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Spoonbill. Photo by Joe Pell (https://www.flickr.com/photos/pellyutd/)

 

Brent Goose [sp] (Branta bernicla)
Mute Swan (Cygnus olor)
Common Shelduck (Tadorna tadorna)
Gadwall (Anas strepera)
Eurasian Wigeon (Anas penelope)
Mallard [sp] (Anas platyrhynchos)
Northern Shoveler (Anas clypeata)
Eurasian Teal [sp] (Anas crecca)
Common Pochard (Aythya ferina)
Tufted Duck (Aythya fuligula)
Red-breasted Merganser (Mergus serrator)
Little Grebe [sp] (Tachybaptus ruficollis)
Eurasian Spoonbill [sp] (Platalea leucorodia)
Grey Heron [sp] (Ardea cinerea)
Little Egret [sp] (Egretta garzetta)
Great Cormorant [sp] (Phalacrocorax carbo)
Eurasian Sparrowhawk [sp] (Accipiter nisus)
Eurasian Coot [sp] (Fulica atra)
Eurasian Oystercatcher [sp] (Haematopus ostralegus)
Northern Lapwing (Vanellus vanellus)
Common Ringed Plover [sp] (Charadrius hiaticula)
Common Snipe [sp] (Gallinago gallinago)
Black-tailed Godwit [sp] (Limosa limosa)
Ruddy Turnstone [sp] (Arenaria interpres)
Dunlin [sp] (Calidris alpina)
Black-headed Gull (Chroicocephalus ridibundus)
Mediterranean Gull (Ichthyaetus melanocephalus)
Great Black-backed Gull (Larus marinus)
European Herring Gull [sp] (Larus argentatus)
Lesser Black-backed Gull [sp] (Larus fuscus)
Common Wood Pigeon [sp] (Columba palumbus)
Common Kingfisher [sp] (Alcedo atthis)
Western Jackdaw [sp] (Coloeus monedula)
Rook [sp] (Corvus frugilegus)
Carrion Crow [sp] (Corvus corone)
Eurasian Skylark [sp] (Alauda arvensis)
Common Starling [sp] (Sturnus vulgaris)
Common Blackbird [sp] (Turdus merula)
House Sparrow [sp] (Passer domesticus)
Pied Wagtail [sp] (Motacilla alba)
European Goldfinch [sp] (Carduelis carduelis)

A visit to Ferrybridge today. It was reasonably quiet bird-wise but it was a lovely day and very pleasant as I walked along the Fleet.

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The best sighting was 30 Red-breasted Merganser present at various places along the Fleet. Today only 3 Mediterranean Gulls could be seen with the Black-headed Gulls but the only waders present were 3 Oystercatchers.

Oystercatcher (top left), Herring Gull (top right) and Red-breasted Mergansers (bottom)

Brent Goose [sp] (Branta bernicla)
Mute Swan (Cygnus olor)
Mallard [sp] (Anas platyrhynchos)
Tufted Duck (Aythya fuligula)
Red-breasted Merganser (Mergus serrator)
Little Grebe [sp] (Tachybaptus ruficollis)
Great Crested Grebe [sp] (Podiceps cristatus)
European Shag [sp] (Phalacrocorax aristotelis)
Great Cormorant [sp] (Phalacrocorax carbo)
Eurasian Oystercatcher [sp] (Haematopus ostralegus)
Black-headed Gull (Chroicocephalus ridibundus)
Mediterranean Gull (Ichthyaetus melanocephalus)
Great Black-backed Gull (Larus marinus)
European Herring Gull [sp] (Larus argentatus)
Common Wood Pigeon [sp] (Columba palumbus)
Eurasian Magpie [sp] (Pica pica)
Carrion Crow [sp] (Corvus corone)
Common Starling [sp] (Sturnus vulgaris)
Common Blackbird [sp] (Turdus merula)
Mistle Thrush [sp] (Turdus viscivorus)
Pied Wagtail [sp] (Motacilla alba)
Meadow Pipit [sp] (Anthus pratensis)
European Goldfinch [sp] (Carduelis carduelis)

Today some birding mixed with a trip to Poole. Our first stop was at Hamworthy beach on the north of Poole Harbour. A group of Red-breasted Merganser were present and eventually, a distant Black-throated was located out towards the main harbour.

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Black-throated Diver. Photo by Tony Morris (https://www.flickr.com/photos/tonymorris/)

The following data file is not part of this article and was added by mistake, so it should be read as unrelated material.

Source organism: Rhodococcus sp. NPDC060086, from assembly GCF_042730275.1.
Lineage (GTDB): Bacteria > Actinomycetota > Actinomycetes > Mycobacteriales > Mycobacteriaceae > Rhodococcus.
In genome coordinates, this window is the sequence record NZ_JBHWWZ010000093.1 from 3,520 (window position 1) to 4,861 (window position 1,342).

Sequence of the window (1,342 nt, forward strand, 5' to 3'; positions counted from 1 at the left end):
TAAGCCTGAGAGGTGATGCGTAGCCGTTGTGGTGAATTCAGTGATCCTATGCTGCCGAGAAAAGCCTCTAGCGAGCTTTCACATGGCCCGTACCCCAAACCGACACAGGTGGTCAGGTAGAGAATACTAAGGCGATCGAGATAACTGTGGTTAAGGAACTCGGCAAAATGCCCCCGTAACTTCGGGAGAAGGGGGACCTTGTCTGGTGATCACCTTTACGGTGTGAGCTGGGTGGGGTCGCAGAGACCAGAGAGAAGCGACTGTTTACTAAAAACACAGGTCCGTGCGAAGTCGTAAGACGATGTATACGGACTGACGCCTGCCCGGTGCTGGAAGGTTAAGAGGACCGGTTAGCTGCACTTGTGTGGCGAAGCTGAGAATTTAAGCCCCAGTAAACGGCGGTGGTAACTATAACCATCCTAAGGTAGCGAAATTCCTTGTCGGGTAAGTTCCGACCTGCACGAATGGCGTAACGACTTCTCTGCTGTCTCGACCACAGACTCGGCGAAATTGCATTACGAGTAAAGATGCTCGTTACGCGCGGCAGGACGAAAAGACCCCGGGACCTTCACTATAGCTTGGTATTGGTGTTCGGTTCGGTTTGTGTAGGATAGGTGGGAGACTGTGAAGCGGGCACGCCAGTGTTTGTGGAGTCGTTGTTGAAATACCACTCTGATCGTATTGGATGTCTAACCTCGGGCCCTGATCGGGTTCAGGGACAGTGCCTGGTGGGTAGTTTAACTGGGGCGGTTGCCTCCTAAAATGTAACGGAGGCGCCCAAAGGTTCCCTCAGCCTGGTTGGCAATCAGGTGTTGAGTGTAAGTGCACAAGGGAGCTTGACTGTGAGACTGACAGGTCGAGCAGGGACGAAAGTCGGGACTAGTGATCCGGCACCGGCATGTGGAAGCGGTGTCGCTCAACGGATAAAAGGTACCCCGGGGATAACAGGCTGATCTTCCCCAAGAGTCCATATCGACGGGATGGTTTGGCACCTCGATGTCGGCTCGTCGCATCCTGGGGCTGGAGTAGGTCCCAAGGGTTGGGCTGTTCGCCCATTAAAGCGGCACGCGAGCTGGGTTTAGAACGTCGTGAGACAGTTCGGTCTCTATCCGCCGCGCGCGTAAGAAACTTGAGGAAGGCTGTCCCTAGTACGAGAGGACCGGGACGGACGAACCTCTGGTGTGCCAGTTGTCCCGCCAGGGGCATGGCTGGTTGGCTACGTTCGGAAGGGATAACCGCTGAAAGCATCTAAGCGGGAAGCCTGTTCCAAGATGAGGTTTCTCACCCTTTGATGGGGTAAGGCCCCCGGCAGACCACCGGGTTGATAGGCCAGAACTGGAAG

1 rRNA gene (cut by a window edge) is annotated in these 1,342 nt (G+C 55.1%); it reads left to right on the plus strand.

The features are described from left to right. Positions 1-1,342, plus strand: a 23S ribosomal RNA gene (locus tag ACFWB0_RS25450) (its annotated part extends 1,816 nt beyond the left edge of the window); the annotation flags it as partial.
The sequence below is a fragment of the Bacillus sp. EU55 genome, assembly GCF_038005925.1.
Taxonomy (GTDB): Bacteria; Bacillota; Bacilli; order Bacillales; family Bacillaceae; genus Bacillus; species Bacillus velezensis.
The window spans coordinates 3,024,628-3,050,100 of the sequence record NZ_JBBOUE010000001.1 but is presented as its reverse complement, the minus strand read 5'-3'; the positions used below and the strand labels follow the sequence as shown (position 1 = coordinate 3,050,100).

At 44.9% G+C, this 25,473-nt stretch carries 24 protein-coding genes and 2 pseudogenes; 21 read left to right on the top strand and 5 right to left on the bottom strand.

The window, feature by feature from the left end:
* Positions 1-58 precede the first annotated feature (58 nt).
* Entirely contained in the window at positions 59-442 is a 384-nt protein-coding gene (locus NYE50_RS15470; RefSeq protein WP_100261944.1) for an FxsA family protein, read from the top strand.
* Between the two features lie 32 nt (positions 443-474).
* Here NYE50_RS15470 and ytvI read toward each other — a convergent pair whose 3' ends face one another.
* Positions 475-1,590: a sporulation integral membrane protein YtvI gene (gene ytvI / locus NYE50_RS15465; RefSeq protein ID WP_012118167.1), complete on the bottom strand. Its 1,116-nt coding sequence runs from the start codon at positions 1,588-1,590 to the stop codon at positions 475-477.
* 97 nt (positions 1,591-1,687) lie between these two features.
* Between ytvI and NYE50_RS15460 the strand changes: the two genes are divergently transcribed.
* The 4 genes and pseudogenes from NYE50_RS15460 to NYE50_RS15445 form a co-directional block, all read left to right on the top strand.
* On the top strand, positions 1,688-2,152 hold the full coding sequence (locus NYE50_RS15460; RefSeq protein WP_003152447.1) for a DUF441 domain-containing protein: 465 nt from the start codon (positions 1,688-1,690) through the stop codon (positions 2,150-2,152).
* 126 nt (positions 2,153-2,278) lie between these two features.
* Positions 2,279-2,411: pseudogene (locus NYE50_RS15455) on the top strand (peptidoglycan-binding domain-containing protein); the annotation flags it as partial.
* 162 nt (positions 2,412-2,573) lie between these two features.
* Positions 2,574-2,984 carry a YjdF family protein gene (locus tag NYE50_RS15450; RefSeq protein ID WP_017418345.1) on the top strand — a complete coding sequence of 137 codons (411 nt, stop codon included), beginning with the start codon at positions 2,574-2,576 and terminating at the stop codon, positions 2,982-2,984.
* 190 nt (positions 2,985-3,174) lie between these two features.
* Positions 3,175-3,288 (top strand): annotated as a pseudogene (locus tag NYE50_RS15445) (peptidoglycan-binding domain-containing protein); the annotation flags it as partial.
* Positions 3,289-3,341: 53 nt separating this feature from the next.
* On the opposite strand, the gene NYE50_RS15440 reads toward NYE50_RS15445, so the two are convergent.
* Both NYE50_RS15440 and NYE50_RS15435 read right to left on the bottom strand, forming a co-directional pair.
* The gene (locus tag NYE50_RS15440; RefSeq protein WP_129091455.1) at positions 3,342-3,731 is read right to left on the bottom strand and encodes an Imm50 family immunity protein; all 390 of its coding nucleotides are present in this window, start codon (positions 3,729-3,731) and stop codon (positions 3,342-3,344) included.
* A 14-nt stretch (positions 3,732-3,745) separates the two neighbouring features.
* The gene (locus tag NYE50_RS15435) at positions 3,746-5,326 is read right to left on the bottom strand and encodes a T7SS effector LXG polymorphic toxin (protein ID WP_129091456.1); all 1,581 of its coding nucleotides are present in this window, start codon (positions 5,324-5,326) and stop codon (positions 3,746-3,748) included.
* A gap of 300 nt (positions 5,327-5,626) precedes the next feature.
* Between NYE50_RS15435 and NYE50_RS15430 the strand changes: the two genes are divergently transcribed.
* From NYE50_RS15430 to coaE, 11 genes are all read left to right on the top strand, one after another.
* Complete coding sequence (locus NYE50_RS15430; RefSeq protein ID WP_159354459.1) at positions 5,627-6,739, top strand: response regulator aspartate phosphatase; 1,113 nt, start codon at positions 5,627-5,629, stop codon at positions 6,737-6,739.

Our second stop was at Poole Park, where a good number of Goldeneye were on the lake together with good numbers of common waterfowl. 7 Little Grebe was a notable number.

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Poole Park

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Common Goldeneye (m)

 

Greylag Goose [sp] (Anser anser)
Canada Goose [sp] (Branta canadensis)
Mute Swan (Cygnus olor)
Mallard [sp] (Anas platyrhynchos)
Tufted Duck (Aythya fuligula)
Common Goldeneye [sp] (Bucephala clangula)
Red-breasted Merganser (Mergus serrator)
Black-throated Loon [sp] (Gavia arctica)
Little Grebe [sp] (Tachybaptus ruficollis)
Great Crested Grebe [sp] (Podiceps cristatus)
Great Cormorant [sp] (Phalacrocorax carbo)
Common Buzzard [sp] (Buteo buteo)
Common Kestrel [sp] (Falco tinnunculus)
Eurasian Oystercatcher [sp] (Haematopus ostralegus)
Common Redshank [sp] (Tringa totanus)
Black-headed Gull (Chroicocephalus ridibundus)
Great Black-backed Gull (Larus marinus)
European Herring Gull [sp] (Larus argentatus)
Common Pigeon [sp] (Columba livia)
Common Wood Pigeon [sp] (Columba palumbus)
Eurasian Collared Dove [sp] (Streptopelia decaocto)
Eurasian Magpie [sp] (Pica pica)
Western Jackdaw [sp] (Coloeus monedula)
Carrion Crow [sp] (Corvus corone)
Common Starling [sp] (Sturnus vulgaris)
Common Blackbird [sp] (Turdus merula)
European Robin [sp] (Erithacus rubecula)
Grey Wagtail [sp] (Motacilla cinerea)
Pied Wagtail [sp] (Motacilla alba)

Started the morning at Hamm beach on Portland Harbour, where the conditions were arctic with a strong wind blowing in from the bay. A single Red-breasted Merganser was present along with 14 Ruddy Turnstone and a Meadow Pipit, but no sign of the divers or Grebes that had been frequenting the harbour.

Ruddy Turnstone

A Common Kestrel was actively hunting along the vegetation at the edge of the water and allowed me to come quite close

Walking along the Fleet, an inlet from the harbour, a Male Eurasian Stonechat was active in the vegetation.

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The Fleet at Ferrybridge

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Eurasian Stonechat (m)

A small flock of Brent Geese were by the visitor centre and 40 Mediterranean Gulls were on the high tide gull roost along with Black-headed Gulls, Herring Gulls and a single Lesser Black-backed Gull. Had a distant view of a Black-necked Gull along with a Little Grebe, which gave a good comparator. Also present were 14 Red-breasted Merganser.

                   Meditteranean Gulls with Black-headed Gulls (top), Brent Geese (middle)                         and Red-breasted Merganser (bottom)

In the afternoon I visited RSPB Radipole Lake where along with a good variety of water-birds the highlights were a Water Rail, a Bearded Reedling and 2 Western Marsh Harriers.

Shelduck (top), Great Cormorant (bottom left), Herring and Black-headed Gulls (bottom centre) and Northern Shoveler (bottom right)

Brent Goose [sp] (Branta bernicla)
Mute Swan (Cygnus olor)
Common Shelduck (Tadorna tadorna)
Gadwall (Anas strepera)
Mallard [sp] (Anas platyrhynchos)